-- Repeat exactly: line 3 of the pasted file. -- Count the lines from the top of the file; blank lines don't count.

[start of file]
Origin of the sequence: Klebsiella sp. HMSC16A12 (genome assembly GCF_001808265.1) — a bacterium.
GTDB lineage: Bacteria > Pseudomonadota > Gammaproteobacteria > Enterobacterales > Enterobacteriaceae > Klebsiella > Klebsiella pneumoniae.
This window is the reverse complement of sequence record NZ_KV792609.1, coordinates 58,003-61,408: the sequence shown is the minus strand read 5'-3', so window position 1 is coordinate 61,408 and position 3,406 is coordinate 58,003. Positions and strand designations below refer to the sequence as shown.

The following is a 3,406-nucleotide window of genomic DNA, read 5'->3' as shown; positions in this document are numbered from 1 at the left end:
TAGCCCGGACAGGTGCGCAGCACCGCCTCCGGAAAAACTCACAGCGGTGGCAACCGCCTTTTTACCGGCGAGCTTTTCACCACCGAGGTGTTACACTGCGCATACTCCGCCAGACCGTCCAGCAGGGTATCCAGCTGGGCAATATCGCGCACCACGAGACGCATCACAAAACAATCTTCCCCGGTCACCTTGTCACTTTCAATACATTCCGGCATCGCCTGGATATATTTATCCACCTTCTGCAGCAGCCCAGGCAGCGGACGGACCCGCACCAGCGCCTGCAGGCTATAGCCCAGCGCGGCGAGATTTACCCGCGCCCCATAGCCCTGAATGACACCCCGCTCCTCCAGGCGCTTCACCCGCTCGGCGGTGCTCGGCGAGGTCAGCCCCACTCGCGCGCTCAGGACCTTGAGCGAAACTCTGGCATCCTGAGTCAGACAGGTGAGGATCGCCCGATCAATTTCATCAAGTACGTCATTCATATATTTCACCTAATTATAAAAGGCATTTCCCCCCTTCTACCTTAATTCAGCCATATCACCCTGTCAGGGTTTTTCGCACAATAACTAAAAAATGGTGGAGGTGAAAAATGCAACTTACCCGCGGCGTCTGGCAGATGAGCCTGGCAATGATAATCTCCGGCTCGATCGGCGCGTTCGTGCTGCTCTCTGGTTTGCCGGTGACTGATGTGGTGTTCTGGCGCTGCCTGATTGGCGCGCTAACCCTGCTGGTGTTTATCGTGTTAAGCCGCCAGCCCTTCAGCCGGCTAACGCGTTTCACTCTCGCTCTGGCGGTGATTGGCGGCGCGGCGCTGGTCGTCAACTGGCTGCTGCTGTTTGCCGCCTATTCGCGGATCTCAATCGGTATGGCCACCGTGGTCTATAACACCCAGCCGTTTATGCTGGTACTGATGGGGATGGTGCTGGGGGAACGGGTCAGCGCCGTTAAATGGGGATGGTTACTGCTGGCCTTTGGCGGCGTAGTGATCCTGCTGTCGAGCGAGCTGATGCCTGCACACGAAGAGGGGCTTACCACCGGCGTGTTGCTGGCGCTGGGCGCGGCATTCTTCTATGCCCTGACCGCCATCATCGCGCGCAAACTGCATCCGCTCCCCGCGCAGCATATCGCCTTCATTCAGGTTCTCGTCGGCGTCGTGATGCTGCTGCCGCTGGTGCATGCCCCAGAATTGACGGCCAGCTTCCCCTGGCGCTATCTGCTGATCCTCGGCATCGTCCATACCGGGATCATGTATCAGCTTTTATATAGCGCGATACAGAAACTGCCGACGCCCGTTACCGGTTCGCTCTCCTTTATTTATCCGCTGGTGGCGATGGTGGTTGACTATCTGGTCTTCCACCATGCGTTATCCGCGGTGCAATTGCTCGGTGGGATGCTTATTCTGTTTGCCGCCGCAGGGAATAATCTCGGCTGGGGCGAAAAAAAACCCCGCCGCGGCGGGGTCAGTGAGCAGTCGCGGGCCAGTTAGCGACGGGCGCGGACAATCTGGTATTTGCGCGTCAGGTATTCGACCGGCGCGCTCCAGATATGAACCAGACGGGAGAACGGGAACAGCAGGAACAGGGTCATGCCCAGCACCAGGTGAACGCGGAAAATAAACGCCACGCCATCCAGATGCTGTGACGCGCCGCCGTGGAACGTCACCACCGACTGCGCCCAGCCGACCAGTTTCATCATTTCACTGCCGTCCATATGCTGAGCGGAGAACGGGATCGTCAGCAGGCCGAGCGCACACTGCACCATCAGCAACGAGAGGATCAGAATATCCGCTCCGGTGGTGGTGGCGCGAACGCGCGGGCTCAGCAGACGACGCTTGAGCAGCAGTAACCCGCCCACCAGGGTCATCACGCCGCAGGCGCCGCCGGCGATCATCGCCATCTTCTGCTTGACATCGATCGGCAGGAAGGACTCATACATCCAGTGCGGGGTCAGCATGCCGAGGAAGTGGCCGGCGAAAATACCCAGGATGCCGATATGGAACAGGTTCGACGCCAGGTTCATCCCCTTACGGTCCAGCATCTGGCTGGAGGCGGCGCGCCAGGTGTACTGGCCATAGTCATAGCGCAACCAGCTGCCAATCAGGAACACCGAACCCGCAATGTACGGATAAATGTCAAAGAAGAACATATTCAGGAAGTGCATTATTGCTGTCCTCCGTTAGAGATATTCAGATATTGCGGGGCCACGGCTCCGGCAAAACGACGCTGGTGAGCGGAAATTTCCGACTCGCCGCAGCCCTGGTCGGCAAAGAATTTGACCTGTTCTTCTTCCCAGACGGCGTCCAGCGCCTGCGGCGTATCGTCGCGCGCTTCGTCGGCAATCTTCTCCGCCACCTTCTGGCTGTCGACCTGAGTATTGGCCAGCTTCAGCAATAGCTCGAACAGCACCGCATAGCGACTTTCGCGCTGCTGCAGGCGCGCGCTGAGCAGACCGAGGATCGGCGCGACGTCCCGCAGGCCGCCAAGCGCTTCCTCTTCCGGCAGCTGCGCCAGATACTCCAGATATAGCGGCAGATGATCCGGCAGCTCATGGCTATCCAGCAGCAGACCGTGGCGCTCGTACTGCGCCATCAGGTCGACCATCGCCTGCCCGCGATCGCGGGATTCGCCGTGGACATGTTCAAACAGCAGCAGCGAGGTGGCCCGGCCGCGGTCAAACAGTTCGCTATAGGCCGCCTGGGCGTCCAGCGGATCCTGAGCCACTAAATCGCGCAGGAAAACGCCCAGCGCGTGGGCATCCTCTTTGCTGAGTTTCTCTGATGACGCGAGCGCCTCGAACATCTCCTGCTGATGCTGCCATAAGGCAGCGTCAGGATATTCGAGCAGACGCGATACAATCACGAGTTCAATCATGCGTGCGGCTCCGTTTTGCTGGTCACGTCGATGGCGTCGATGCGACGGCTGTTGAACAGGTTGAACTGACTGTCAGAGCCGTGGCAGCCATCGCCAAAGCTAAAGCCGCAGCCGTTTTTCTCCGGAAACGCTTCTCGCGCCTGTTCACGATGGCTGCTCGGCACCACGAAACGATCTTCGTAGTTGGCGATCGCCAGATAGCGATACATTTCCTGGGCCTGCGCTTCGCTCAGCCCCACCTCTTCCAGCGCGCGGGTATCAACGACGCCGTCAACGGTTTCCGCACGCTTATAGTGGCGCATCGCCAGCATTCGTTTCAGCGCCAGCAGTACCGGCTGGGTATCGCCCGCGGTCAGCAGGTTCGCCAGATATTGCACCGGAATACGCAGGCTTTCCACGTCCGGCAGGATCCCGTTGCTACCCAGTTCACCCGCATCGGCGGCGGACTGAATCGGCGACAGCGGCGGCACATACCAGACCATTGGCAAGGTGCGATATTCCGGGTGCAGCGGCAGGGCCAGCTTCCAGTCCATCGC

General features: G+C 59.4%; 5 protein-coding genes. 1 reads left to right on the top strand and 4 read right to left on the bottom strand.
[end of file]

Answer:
This window is the reverse complement of sequence record NZ_KV792609.1, coordinates 58,003-61,408: the sequence shown is the minus strand read 5'-3', so window position 1 is coordinate 61,408 and position 3,406 is coordinate 58,003. Positions and strand designations below refer to the sequence as shown.